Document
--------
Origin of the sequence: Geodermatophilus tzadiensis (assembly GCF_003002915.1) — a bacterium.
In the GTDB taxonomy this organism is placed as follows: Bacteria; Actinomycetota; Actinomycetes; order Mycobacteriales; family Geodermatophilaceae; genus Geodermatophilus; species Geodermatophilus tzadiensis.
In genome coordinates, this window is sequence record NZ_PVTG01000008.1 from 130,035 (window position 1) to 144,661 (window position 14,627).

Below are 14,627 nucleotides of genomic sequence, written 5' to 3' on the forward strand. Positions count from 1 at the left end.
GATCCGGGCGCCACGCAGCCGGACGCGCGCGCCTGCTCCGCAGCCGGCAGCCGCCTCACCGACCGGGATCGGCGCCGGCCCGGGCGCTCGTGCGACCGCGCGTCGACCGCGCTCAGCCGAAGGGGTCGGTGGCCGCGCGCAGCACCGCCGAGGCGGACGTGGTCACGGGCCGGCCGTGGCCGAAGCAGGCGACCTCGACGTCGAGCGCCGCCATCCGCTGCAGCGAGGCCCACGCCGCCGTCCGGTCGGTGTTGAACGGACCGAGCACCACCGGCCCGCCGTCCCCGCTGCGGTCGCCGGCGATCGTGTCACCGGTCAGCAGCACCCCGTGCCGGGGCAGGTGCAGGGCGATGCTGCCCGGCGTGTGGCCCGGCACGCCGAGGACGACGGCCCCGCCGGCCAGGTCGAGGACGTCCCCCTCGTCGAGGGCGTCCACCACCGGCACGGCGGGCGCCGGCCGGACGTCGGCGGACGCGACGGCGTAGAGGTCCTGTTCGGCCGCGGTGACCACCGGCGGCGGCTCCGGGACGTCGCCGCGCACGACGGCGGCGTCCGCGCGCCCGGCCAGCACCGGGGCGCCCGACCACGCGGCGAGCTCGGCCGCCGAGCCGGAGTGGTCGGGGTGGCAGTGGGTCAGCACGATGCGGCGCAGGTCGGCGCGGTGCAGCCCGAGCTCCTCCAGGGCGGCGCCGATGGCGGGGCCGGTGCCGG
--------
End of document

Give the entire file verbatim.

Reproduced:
Origin of the sequence: Geodermatophilus tzadiensis (assembly GCF_003002915.1) — a bacterium.
In the GTDB taxonomy this organism is placed as follows: Bacteria; Actinomycetota; Actinomycetes; order Mycobacteriales; family Geodermatophilaceae; genus Geodermatophilus; species Geodermatophilus tzadiensis.
In genome coordinates, this window is sequence record NZ_PVTG01000008.1 from 130,035 (window position 1) to 144,661 (window position 14,627).

Below are 14,627 nucleotides of genomic sequence, written 5' to 3' on the forward strand. Positions count from 1 at the left end.
GATCCGGGCGCCACGCAGCCGGACGCGCGCGCCTGCTCCGCAGCCGGCAGCCGCCTCACCGACCGGGATCGGCGCCGGCCCGGGCGCTCGTGCGACCGCGCGTCGACCGCGCTCAGCCGAAGGGGTCGGTGGCCGCGCGCAGCACCGCCGAGGCGGACGTGGTCACGGGCCGGCCGTGGCCGAAGCAGGCGACCTCGACGTCGAGCGCCGCCATCCGCTGCAGCGAGGCCCACGCCGCCGTCCGGTCGGTGTTGAACGGACCGAGCACCACCGGCCCGCCGTCCCCGCTGCGGTCGCCGGCGATCGTGTCACCGGTCAGCAGCACCCCGTGCCGGGGCAGGTGCAGGGCGATGCTGCCCGGCGTGTGGCCCGGCACGCCGAGGACGACGGCCCCGCCGGCCAGGTCGAGGACGTCCCCCTCGTCGAGGGCGTCCACCACCGGCACGGCGGGCGCCGGCCGGACGTCGGCGGACGCGACGGCGTAGAGGTCCTGTTCGGCCGCGGTGACCACCGGCGGCGGCTCCGGGACGTCGCCGCGCACGACGGCGGCGTCCGCGCGCCCGGCCAGCACCGGGGCGCCCGACCACGCGGCGAGCTCGGCCGCCGAGCCGGAGTGGTCGGGGTGGCAGTGGGTCAGCACGATGCGGCGCAGGTCGGCGCGGTGCAGCCCGAGCTCCTCCAGGGCGGCGCCGATGGCGGGGCCGGTGCCGG